What Is Rent-to-own, And Should You Get Involved In It? Here’s The Catch In The New Way to Buy

What are rent-to-own homes? Well, these homes are a way for people who don’t qualify for a mortgage, but want to still buy a house. This option is something that allows a person to lease the house with the option to buy it when the term is over.

The isn’t necessarily the most common way to buy a house, and the availability of homes being sold this way are rare. However, it can be a good idea, and some people do make it work. Here are some things that make it something you should consider.

Perhaps you are really close to being able to get approved for a mortgage, but you’re not fully there yet. You may have a low credit score. See: A Deeper Look into How Rent-to-Own Works. Or, you may have great credit, but low credit history. You might have just gotten an amazing job, but haven’t been there long enough for the bank to consider is a stable thing. You also might be self employed; even if you make great money, the bank still finds that risky.

These are all situations in which the homeowner can buy a house, but the bank hasn’t quite seen their potential yet. So, if you rent to own, you’re giving yourself a good two years to get your credit in check, while getting closer to owning the home. It gives you time to improve your credit score, or get a better job, or fix any blemishes on your credit report. Read: How Rent-to-Own Homes Work.

When you choose this option, you are going to be paying a lease option fee; you can consider this your deposit, which by the way, you won’t get back. So don’t put down a deposit unless you’re sure you want to buy the house; or, if you’re not okay with losing that money.

The downside of rent to own is that you’ll have wasted money on rent if you don’t buy it. You pay the owner extra rent each month; the regular rent, and then a smaller portion that is set aside for the downpayment on the house. So, if you don’t buy it, you lose that money as well.

Another downside to these situations, is that there isn’t a standard contract for this type of buying situation, like there are in the closings for the traditional method of buying. This means, that the owner can write whatever they want in the contract. You should consider consulting with an attorney if you are looking at a lease to own situation. For further reading, see: Rent-to-Own Agreements Can Benefit the Buyer and Seller.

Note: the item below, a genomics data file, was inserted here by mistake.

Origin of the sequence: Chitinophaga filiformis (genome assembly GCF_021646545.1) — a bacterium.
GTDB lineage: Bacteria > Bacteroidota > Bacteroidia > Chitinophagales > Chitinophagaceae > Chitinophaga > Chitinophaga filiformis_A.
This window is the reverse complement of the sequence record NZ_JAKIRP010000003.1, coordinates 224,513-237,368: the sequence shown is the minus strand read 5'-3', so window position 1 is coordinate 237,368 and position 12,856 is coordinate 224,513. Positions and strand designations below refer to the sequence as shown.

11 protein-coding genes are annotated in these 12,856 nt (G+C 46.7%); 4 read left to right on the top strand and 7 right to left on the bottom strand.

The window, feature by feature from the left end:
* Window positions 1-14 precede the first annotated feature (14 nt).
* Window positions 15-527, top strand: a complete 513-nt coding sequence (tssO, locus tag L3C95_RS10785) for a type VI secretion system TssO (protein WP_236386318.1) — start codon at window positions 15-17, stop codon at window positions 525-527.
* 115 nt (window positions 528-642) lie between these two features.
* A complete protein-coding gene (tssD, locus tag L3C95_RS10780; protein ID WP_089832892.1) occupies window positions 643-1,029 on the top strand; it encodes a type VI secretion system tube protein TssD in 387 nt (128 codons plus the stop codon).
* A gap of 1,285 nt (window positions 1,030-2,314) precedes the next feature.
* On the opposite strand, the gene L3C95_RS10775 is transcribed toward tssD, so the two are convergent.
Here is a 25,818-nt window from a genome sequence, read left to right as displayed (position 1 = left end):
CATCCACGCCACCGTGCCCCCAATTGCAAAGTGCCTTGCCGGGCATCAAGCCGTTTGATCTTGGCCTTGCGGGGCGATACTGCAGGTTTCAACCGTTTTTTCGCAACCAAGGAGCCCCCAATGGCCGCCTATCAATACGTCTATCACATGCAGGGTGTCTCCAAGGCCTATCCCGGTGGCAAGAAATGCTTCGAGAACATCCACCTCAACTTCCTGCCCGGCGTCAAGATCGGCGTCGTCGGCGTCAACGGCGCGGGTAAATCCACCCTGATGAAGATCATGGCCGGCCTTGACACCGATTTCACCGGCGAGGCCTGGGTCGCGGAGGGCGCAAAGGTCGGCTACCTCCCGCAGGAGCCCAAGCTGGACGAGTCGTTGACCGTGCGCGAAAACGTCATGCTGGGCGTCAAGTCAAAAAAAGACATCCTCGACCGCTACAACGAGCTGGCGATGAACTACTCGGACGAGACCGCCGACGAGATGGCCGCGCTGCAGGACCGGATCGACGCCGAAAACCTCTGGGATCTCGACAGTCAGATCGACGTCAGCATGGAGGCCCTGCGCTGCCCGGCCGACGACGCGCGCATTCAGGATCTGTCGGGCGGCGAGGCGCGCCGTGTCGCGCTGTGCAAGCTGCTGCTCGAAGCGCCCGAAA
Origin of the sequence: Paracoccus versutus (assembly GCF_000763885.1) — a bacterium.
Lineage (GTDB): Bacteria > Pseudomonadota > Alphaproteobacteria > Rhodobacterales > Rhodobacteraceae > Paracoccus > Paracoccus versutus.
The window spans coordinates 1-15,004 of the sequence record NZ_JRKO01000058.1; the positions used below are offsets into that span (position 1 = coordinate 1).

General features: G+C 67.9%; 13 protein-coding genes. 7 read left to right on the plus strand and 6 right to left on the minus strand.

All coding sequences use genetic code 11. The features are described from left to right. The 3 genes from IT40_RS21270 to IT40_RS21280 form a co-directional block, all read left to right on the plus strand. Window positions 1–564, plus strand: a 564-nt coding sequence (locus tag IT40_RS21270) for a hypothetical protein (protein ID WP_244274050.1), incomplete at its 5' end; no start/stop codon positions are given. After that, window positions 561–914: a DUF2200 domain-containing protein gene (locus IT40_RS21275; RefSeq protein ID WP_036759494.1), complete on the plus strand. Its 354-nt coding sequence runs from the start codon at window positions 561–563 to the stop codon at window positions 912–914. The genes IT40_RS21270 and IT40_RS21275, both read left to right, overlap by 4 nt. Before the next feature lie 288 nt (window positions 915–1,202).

Are You a Seller, Wanting To Be Present at Every Viewing? Here’s Why You Should Schedule a Lunch Date (Or Be Anywhere Else) During Your Open House

When a buyer is viewing a home, they should feel incredibly comfortable. They don’t want to feel like ean intruder. This is just one of the many reasons the seller shouldn’t be there when their home is being viewed. They should be able to open and look at your closet, without feeling like a thief, or something else uncomfortable. They will need to look under your sofa, look in your medicine cabinets and drawers, and many other things. See: The Worst Things to Say to a Sellers Agent

Honestly, you should be worried if you have a buyer that doesn’t want to do these things, because that means they aren’t serious about the house. For example, when you’re shopping, if you take the item off the rack to glance at it and put it back, you aren’t serious. It’s when you take it off the hanger, study the fabric, and try it on that you mean business.

If the seller is present, the buyer won’t be able to do these things because they’ll feel uncomfortable with you watching them do it. When the seller is present in front of a buyer in their home, they both are losing. The seller is probably losing a buyer, and the buyer is losing a house that they may have really liked. The buyer never stood a good chance, if you were there. Check out: 14 Steps to a Flawless Open House.

Another reason the seller shouldn’t be there is that they end up talking too much, by accident. It’s in a persons nature to fill uncomfortable silences with noise. And unfortunately, the seller may end up revealing things about the house that the buyer shouldn’t have known about. For example, you might talk about how great the neighbors are. Then, if the room becomes too quiet, you might accidentally throw in a comment about how rude one of them is. 

It’s also possible for a seller to damage the buyer’s ego. For example, when a buyer asks questions, the seller could respond in a way that will hurt the sellers feelings. For example, if the seller says “yes, the living room was orange when we moved in, which was god-awful, so we painted over it, thank goodness!” The buyer might have wanted to actually paint the room orange. You never know what you’ll say that might turn them off.

There are not many situations in which it is beneficial for a seller to be present at an open house, or viewing. There is no excuse for a seller to be there. Even if you take the dog for a walk, or go to lunch, it really doesn’t matter where you go. Just don’t be there! For further reading, see: The Dirty Secret About Open Houses – They’re Not For Selling Houses.